Again, just like the colleagues, the memberships that a user has are displayed on the My Site. When another user views the common page, also known as the Profile page, the common memberships with that user will also be shown.

There are two sets of classes to use when programming with the membership relationships that allow you to work with the membership groups and the memberships themselves. The classes are:

  • MembershipGroup

  • Membership

Both of these classes have a manager class that is associated with them to manage the collections of these items. The manager class allows you to add, display or change the membership objects that they contain.

Working with Membership Groups

You will use the membership groups to add users as a member of a distribution list or to a SharePoint site membership. The membership groups use a number of public properties to describe the membership group itself. The following table lists some useful properties of the class:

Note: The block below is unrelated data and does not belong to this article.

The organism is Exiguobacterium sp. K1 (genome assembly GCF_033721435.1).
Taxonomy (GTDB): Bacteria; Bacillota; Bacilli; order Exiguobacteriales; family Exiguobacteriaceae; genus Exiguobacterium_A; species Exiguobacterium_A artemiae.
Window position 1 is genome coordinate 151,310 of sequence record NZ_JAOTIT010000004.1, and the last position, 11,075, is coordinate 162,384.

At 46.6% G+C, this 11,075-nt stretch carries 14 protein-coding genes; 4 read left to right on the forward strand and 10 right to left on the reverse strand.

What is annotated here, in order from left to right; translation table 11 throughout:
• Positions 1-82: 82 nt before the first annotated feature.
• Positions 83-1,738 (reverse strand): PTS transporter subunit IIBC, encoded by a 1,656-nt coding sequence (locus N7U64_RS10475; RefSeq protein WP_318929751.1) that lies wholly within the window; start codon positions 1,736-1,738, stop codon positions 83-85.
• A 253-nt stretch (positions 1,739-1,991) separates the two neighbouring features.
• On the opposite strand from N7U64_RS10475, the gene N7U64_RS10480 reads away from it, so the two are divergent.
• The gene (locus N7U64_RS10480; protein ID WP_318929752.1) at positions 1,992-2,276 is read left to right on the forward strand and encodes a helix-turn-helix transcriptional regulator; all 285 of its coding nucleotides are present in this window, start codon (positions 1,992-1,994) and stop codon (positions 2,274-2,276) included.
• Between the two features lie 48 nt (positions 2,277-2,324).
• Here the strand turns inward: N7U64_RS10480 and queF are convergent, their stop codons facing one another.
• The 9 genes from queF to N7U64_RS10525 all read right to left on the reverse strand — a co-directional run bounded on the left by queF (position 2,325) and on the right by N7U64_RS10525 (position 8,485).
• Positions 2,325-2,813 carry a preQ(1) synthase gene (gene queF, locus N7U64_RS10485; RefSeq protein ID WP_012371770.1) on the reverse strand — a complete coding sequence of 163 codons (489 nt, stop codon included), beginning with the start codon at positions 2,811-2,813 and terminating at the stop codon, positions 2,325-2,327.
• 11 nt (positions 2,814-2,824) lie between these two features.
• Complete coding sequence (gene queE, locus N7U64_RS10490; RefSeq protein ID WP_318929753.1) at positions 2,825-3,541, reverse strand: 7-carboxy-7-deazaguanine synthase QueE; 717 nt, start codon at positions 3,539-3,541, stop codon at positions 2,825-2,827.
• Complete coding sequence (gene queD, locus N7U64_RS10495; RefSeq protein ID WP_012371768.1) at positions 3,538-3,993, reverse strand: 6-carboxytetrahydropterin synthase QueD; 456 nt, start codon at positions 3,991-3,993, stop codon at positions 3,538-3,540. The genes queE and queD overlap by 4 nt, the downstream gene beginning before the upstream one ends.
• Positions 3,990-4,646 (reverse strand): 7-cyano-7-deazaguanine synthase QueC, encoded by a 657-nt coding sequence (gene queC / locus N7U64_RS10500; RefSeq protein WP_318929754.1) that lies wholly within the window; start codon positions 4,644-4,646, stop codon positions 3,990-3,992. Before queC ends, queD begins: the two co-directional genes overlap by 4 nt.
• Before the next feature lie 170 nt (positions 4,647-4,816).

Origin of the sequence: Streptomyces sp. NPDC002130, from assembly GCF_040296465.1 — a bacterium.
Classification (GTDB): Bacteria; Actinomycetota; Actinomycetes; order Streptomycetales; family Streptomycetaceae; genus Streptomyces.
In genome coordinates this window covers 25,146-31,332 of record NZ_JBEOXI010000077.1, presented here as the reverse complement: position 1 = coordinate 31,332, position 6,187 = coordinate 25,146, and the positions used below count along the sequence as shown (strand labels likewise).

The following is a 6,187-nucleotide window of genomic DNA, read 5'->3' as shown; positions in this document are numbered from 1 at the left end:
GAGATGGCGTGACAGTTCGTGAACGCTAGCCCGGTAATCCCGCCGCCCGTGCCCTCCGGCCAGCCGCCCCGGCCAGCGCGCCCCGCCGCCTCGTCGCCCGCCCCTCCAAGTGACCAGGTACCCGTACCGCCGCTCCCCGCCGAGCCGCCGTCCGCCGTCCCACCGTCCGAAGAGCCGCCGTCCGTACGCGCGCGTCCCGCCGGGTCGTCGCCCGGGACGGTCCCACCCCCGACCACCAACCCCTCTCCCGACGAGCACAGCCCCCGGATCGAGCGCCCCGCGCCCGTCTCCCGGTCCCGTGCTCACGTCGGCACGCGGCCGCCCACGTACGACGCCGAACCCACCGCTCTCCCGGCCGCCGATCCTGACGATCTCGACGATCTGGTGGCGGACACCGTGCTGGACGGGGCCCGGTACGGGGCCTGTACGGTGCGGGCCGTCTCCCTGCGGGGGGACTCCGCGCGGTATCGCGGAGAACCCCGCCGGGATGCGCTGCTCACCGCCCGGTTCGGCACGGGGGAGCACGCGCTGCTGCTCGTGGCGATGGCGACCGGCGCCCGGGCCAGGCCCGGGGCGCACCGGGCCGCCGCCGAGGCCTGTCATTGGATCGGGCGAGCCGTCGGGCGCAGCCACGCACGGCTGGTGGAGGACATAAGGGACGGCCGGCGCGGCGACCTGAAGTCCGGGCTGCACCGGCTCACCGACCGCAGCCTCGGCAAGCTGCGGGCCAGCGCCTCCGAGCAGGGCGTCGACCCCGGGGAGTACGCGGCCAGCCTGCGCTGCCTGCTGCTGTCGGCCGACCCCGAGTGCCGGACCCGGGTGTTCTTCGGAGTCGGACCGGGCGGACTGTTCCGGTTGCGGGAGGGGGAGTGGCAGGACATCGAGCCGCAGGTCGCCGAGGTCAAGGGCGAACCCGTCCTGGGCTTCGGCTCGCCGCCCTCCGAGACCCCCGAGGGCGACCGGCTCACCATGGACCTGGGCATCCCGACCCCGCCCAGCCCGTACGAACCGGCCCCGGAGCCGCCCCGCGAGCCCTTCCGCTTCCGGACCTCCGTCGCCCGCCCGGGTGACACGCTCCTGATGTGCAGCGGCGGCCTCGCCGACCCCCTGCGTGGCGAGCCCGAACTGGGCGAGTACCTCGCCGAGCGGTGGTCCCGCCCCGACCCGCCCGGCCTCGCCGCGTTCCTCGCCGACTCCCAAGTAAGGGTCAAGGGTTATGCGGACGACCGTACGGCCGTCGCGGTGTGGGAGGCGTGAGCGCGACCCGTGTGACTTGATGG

Name

Description

CreateMemberGroup

Allows developers to create members groups from the object model

Count

Returns the number of member groups that are associated with the user

GetMemberGroupBySourceAndSourceReference

Returns a specific MemberGroup based on the source and name of the source reference

The following code uses the UserProfile class to get the membership groups that the user has and then display the number of memberships the user has. In addition to showing the values of the Membership class, the MembershipGroupManager is used to get the list of groups:

try
{
   using (SPSite spSite = new SPSite(@"http://localhost"))
   {
      ServerContext siteContext = ServerContext.GetContext(spSite);
      UserProfileManager pmManager = new UserProfileManager(siteContext);
      string strUserName = "wrox\\brendon";
      if (pmManager.UserExists(strUserName))
      {
         UserProfile spMyUser = pmManager.GetUserProfile(strUserName);
         MemberGroupManager mgmMemberGroups = pmManager.GetMemberGroups();